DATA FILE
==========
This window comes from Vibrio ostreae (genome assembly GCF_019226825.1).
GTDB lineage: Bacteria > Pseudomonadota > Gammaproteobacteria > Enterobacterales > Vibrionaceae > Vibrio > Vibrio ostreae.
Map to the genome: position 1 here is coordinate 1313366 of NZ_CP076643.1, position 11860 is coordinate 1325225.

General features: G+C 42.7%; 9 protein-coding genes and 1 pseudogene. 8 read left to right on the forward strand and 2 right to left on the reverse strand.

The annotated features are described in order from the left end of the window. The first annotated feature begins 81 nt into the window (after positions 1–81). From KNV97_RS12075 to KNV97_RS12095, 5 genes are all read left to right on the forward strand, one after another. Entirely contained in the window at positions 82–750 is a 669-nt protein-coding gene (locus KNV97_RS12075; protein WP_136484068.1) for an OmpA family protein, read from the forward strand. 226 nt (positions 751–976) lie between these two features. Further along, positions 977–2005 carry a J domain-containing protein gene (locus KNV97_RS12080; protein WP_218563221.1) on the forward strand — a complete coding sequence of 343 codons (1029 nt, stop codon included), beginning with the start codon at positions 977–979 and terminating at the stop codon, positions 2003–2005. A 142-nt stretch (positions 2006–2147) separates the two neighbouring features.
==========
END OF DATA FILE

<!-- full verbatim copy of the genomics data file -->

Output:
This window comes from Vibrio ostreae (genome assembly GCF_019226825.1).
GTDB lineage: Bacteria > Pseudomonadota > Gammaproteobacteria > Enterobacterales > Vibrionaceae > Vibrio > Vibrio ostreae.
Map to the genome: position 1 here is coordinate 1313366 of NZ_CP076643.1, position 11860 is coordinate 1325225.

General features: G+C 42.7%; 9 protein-coding genes and 1 pseudogene. 8 read left to right on the forward strand and 2 right to left on the reverse strand.

The annotated features are described in order from the left end of the window. The first annotated feature begins 81 nt into the window (after positions 1–81). From KNV97_RS12075 to KNV97_RS12095, 5 genes are all read left to right on the forward strand, one after another. Entirely contained in the window at positions 82–750 is a 669-nt protein-coding gene (locus KNV97_RS12075; protein WP_136484068.1) for an OmpA family protein, read from the forward strand. 226 nt (positions 751–976) lie between these two features. Further along, positions 977–2005 carry a J domain-containing protein gene (locus KNV97_RS12080; protein WP_218563221.1) on the forward strand — a complete coding sequence of 343 codons (1029 nt, stop codon included), beginning with the start codon at positions 977–979 and terminating at the stop codon, positions 2003–2005. A 142-nt stretch (positions 2006–2147) separates the two neighbouring features.